One of the earliest Chinese Temples in Singapore; built for Worship of the spirits who protected the traders who traveled Between Singapore and China; a meeting place for the Teochew Clan.

Yua Hai Qing Miao means the 'Temple of the Calm Sea built by the Guanzhou people'. Phillip Street was then close to the sea. This is one of the oldest Taoist Temples in Singapore an it began as a small shrink like the Temple in Telok Ayer Street as early as 1826. The present Temple was built in the 1850s; it was both a Temple and Teochew Clan Association.

This Temple had close ties with China since its inception. The imperial signboard in the Temple premises proves this; Emperor Guang Xu of the Qing dynasty presented this to the Abbot of the Temple.

Statues of the Heavenly Father (Yuan Tian Shang Di) and the Queen of Heaven (Tian Hou) sit in the right and left wing altars of the Temple.

Yue Hai Qing Miao is a twin temple, built in the traditional classical design. It stands in the midst of the high rise buildings and is close to Raffles Place. Today, it is not easy to locate it but once it occupied a prominent position beside the sea. Traders returning to offer their prayers and gratitude for their safe arrival - such was the faith of our ancestors.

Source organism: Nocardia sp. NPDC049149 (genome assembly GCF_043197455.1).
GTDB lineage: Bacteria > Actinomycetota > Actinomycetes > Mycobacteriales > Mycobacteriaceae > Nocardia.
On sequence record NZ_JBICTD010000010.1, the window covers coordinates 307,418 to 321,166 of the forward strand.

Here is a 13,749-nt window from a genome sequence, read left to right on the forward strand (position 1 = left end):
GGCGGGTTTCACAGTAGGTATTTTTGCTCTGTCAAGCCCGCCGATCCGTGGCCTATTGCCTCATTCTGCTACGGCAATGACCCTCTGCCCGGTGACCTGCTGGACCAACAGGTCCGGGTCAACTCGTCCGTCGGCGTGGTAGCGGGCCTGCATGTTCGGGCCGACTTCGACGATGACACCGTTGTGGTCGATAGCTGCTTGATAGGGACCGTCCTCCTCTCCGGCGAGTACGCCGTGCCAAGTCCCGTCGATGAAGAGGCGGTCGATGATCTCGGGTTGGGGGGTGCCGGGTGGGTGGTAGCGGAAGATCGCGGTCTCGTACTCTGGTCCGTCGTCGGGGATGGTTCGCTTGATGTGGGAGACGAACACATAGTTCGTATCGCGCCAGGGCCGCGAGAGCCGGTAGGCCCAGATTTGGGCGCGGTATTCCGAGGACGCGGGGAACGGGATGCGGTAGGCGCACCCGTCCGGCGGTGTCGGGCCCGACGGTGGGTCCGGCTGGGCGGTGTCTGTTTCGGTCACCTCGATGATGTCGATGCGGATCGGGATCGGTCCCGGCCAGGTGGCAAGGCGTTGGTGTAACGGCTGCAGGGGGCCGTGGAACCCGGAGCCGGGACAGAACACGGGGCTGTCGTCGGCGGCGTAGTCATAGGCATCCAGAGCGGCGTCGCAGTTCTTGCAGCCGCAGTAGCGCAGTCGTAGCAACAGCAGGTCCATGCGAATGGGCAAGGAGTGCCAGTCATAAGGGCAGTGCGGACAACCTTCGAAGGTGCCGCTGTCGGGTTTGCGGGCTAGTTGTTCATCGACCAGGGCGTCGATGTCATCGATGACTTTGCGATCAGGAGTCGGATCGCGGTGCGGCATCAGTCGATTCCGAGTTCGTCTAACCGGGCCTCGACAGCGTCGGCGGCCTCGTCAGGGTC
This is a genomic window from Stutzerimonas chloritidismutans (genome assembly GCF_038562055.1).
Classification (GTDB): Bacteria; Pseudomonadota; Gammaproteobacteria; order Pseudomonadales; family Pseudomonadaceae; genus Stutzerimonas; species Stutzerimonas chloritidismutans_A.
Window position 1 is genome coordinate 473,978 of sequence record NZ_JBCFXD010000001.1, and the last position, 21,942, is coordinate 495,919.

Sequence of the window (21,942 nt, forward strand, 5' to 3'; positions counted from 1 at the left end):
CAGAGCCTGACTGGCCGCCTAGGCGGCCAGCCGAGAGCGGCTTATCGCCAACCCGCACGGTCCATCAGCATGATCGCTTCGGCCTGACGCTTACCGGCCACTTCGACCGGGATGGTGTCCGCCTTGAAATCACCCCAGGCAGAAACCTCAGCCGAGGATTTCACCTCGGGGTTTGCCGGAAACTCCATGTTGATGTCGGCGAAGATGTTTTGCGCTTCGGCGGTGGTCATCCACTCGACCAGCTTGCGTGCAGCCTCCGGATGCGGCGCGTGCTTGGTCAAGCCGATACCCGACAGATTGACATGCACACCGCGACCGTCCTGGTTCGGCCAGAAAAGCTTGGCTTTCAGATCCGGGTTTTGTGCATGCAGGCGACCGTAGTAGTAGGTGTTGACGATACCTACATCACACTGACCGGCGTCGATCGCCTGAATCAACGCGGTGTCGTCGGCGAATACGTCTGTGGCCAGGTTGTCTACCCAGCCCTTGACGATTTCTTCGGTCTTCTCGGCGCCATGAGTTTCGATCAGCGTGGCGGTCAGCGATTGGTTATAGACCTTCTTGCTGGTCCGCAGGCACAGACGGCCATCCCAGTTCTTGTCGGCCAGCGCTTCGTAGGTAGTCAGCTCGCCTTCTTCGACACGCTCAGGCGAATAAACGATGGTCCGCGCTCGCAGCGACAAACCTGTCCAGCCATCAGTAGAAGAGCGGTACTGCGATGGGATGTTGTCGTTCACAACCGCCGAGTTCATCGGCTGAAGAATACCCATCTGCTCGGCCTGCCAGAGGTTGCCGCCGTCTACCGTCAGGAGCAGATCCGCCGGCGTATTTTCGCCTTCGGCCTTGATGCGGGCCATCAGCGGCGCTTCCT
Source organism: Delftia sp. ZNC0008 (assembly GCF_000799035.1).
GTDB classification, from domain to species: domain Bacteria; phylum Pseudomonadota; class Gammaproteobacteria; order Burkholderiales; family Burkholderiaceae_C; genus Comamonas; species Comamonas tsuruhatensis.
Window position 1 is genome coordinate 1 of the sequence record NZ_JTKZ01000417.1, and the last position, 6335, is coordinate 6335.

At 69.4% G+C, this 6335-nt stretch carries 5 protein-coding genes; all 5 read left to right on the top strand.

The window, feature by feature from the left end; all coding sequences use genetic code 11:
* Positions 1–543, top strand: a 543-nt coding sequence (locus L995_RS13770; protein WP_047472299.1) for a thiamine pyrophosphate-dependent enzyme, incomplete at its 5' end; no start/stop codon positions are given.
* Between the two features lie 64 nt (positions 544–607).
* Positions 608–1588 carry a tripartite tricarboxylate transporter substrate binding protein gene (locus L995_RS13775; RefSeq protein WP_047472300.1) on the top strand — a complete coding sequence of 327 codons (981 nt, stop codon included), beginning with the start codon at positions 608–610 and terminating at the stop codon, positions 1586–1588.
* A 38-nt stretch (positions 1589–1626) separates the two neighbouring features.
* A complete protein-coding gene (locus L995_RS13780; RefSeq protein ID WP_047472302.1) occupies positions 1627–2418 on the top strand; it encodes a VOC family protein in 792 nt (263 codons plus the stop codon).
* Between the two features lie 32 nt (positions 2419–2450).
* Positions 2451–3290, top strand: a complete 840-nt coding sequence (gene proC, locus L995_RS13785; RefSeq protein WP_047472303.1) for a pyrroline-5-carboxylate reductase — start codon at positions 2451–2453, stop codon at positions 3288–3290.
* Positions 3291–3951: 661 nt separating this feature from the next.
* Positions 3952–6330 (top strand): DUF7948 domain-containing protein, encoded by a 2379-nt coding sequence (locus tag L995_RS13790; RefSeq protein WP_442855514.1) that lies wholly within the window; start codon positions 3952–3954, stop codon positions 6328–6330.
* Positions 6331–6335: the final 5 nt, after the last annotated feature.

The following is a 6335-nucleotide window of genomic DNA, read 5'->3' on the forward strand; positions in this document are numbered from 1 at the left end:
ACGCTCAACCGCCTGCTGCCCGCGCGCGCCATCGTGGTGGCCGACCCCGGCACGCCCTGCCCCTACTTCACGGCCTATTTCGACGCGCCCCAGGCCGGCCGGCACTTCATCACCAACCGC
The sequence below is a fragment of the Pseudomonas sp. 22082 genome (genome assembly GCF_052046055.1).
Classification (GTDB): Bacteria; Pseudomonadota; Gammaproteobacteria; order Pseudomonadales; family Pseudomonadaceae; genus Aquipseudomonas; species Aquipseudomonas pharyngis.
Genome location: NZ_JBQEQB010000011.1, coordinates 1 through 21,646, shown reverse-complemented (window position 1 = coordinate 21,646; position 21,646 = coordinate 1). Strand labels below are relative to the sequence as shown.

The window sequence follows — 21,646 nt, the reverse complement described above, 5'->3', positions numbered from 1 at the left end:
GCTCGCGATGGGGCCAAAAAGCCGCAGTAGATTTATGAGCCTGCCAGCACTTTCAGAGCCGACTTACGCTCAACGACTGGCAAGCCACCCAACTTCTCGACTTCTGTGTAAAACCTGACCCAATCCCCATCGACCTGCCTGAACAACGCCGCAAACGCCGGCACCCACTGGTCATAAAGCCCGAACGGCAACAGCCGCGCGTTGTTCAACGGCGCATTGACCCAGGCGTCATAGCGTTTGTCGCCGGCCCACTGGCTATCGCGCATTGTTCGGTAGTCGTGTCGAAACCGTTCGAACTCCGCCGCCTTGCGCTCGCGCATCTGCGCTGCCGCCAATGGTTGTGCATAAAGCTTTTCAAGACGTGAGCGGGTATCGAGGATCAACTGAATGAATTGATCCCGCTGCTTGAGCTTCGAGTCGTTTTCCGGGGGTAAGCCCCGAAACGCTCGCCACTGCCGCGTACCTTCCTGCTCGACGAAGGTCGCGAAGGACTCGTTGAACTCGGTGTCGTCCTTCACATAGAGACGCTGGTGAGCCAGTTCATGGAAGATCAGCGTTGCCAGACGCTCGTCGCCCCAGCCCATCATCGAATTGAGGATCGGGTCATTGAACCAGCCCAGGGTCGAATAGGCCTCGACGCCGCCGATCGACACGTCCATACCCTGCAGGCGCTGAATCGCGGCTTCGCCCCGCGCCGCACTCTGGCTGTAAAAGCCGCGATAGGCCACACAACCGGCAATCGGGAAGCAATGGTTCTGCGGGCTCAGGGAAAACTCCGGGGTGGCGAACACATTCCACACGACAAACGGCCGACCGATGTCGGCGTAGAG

Historical Sites in Singapore
Bawaeanese Pondok (lodging house)
Thian Hock Keng Temple
Giok Hong Tien Temple
Tan Tock Seng Hospital
Singapore Cricket Club
Belle Vue House
Hong Lim Green "Hong Lim Park"
Raffles Institution
Cathedral Of The Good Shepherd
Hajjah Fatimah Mosque
Ministry Of Labour Building
Sri Vadapathira Kaliamman Temple
Po Chek Kiong "Tan Si Chong Su"
Fullerton Hotel
Caldwell’s House
Raffles Statue (Opposite Victoria Memorial Concert Hall)
Thandayuthapani Temple
Telok Ayer Market “Lau Pa Sat”
The Bronze Elephant Statue (Parliament House)
Roman Catholic Church of the Sacred Heart
Salvation Army Headquarters Building
Tanjong Pagar Railway Station
Tao Nan School
Clifford Pier

Singapore Guide
»Expatriate Guide
»Tourist Guide
»Local Guide
»Valentine Guide

Getting to

Click to share this Article »
Send this article